WYSSAR Patriot Chest displayed at 50th anniversary Ft. Bridger Rendezvous

    (Riverton, WY) – The Patriot Chest of the Wyoming Society of the Sons of the American
    Revolution was on display in the Traders Row at the 50th annual Ft. Bridger Rendezvous. The WYSSAR Patriot Chest was originally created in 2019 by the Wind River Chapter and is dedicated to the public display of reproduction artifacts from American colonial times, emphasizing the American Revolution. This is part of a program sponsored by the National Society of the Sons of the American Revolution. Since it was created, this Patriot Chest was previously displayed at various annual rendezvous, including the 1838 Rendezvous in Riverton and the Rocky Mountain National Rendezvous. However, in previous years, due to budget constraints, it was only exhibited in the primitive camping areas. This was the first year it was made available to the public in Traders’ Row. The additional fees to do this were paid for by a very healthy year of chapter fundraising through Wreaths Across America and approval by the chapter membership.

    Since 1889, the NSSAR has been a non-profit, non-partisan organization dedicated to promoting patriotism, preserving American history, and promoting education for future generations. As one of the largest male heritage societies in the country, SAR boasts tens of thousands of active members in over 550 chapters across the United States and internationally. The SAR Patriot Chest Program is an interactive presentation that complements Elementary and Middle School lesson plans on the Revolutionary War and the Colonial Period of American History. The program’s purpose is to bring that history alive, while providing students with a sense of the times and appreciation of the Patriot men and women who helped build the foundation of our free nation. Each state society is expected to create and maintain a Patriot Chest. The Wind River Chapter, based in Fremont County, created the one for Wyoming.

    Chapter president, Karl Falken set up camp on the 1st and displayed the Patriot Chest on the 2nd and 3rd. Heavy rains forced an early departure on the 4th, Labor Day. Atypical of the typical primitive trader, this was a hands-on historical display, and no items were for sale. Visitors were allowed to handle the items on display and ask related questions. Especially popular was the display of reproduction colonial-era children’s toys. Those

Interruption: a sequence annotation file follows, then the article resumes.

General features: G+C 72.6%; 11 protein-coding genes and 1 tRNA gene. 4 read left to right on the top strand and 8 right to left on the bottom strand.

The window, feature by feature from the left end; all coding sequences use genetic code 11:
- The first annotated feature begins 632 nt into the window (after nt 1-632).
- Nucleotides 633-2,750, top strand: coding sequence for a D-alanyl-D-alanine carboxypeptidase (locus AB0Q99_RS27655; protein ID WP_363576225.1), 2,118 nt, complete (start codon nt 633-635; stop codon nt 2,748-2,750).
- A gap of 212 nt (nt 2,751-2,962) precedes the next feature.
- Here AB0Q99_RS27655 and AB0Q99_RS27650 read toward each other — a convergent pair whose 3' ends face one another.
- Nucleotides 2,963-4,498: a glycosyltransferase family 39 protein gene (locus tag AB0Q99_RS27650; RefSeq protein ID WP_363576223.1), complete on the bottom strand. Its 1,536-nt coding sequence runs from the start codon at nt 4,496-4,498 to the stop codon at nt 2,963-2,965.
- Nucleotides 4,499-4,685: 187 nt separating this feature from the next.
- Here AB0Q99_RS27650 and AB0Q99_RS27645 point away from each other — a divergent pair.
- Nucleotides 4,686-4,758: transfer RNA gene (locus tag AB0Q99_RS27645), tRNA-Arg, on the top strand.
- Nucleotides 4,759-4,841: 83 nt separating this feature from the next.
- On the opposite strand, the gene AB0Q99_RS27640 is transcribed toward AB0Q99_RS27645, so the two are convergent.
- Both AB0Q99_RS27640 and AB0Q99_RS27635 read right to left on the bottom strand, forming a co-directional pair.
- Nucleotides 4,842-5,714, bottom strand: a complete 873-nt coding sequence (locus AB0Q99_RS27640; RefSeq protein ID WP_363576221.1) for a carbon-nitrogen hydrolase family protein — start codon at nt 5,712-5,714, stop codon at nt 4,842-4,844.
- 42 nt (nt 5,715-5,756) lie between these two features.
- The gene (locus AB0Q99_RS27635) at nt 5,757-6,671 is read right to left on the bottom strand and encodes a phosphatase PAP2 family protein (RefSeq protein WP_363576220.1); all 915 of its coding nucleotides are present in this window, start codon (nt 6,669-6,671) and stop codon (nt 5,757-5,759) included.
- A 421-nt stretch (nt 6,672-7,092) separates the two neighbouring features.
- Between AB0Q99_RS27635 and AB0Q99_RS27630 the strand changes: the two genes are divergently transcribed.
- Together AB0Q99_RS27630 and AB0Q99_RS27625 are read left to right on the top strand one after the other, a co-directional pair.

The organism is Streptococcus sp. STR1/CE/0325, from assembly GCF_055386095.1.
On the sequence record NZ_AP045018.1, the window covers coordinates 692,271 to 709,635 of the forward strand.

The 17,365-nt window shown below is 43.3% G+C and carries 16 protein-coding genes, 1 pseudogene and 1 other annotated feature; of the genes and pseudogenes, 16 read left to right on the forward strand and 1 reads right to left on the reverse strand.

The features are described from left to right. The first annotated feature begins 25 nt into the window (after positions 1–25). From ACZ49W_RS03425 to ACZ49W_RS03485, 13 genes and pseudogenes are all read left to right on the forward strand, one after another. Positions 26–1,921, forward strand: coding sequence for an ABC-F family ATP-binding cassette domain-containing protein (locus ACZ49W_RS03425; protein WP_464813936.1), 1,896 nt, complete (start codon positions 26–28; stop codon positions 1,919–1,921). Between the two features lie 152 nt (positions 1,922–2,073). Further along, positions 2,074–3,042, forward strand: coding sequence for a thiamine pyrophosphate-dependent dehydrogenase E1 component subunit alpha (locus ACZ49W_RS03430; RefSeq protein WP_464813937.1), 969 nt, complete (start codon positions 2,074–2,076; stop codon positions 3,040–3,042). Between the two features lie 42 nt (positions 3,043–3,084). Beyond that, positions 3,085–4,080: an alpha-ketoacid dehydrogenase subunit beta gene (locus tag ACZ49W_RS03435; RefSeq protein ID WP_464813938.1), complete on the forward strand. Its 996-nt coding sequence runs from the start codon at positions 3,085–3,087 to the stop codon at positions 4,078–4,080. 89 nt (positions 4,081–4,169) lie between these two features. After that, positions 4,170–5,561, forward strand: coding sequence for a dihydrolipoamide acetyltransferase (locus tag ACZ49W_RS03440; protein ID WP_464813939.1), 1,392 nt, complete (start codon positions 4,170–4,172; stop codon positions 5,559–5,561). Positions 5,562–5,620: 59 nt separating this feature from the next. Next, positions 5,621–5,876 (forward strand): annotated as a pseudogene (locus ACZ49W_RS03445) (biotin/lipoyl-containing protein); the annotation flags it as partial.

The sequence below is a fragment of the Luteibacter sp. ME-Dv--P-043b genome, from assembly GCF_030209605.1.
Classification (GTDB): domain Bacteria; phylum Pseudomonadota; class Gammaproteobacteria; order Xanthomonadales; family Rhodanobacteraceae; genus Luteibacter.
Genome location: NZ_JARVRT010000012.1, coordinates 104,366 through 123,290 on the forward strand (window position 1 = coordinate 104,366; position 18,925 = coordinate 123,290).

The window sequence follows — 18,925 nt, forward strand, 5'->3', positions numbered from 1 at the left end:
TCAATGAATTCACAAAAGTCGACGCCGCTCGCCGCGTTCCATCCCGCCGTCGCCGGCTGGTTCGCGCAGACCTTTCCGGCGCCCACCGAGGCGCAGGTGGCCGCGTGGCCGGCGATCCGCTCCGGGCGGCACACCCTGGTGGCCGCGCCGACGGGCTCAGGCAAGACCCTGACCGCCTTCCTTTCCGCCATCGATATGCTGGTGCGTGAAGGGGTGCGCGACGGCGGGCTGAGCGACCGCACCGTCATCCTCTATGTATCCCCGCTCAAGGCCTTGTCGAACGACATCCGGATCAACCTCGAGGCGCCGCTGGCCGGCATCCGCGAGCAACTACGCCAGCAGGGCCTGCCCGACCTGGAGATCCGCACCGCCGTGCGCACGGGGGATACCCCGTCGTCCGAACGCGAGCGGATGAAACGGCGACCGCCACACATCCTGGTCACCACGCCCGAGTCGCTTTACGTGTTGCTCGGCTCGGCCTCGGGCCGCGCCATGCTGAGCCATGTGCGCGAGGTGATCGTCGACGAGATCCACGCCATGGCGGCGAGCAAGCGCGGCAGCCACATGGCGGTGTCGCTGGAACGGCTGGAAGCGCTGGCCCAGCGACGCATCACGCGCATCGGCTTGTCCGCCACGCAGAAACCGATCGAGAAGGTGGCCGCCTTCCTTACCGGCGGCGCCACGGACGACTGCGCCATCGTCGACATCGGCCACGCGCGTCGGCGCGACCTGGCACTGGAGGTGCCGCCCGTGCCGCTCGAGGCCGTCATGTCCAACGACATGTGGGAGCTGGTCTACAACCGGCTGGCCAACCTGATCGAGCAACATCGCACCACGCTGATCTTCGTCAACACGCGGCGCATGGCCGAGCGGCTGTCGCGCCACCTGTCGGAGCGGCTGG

visitors who stayed a little longer than usual and asked relevant questions were allowed to hold an original 1832 Harpers Ferry Conversion Musket! While not exactly from the Revolutionary War period, this musket is nearly 200 years old and very similar to the Brown Bess muskets used in the actual war. Holding an actual historical artifact was a thrill many visitors had never experienced before!


    An estimated 500+ visitors stopped at the table, nearly a hundred visitors took brochures about the SAR, and a smaller number signed up for information on how to apply. Many asked to purchase or taste (the food) items on display! A $100 donation from the WYSSAR for the Patriot Chest was used to purchase suitable items from other rendezvous traders for the collection. As part of his duty as a primitive camper, Karl served two shifts as a
    “Dog Solder,” a volunteer security detail that patrolled the event grounds. For this role, he wore his impression for a late war, Massachusetts, Continental Army private. This was immensely popular, with visitors and participants alike routinely asking to pose with him for a photograph and some going so far as to declare that it was “the best impression in the entire event!”

    “This was a very effective and encouraging,” Karl Falken remarked. “I hope to be back next year with an even larger display and offer both samples of colonial recipes to eat and small reproductions of colonial artifacts to sell (to defray the related fees and travel expenses). I ultimately plan to be able to display some durable original colonial artifacts like coins or some kind of hardware. Hands-on history is very popular, and we know that what we take into our hand touches our heart.”


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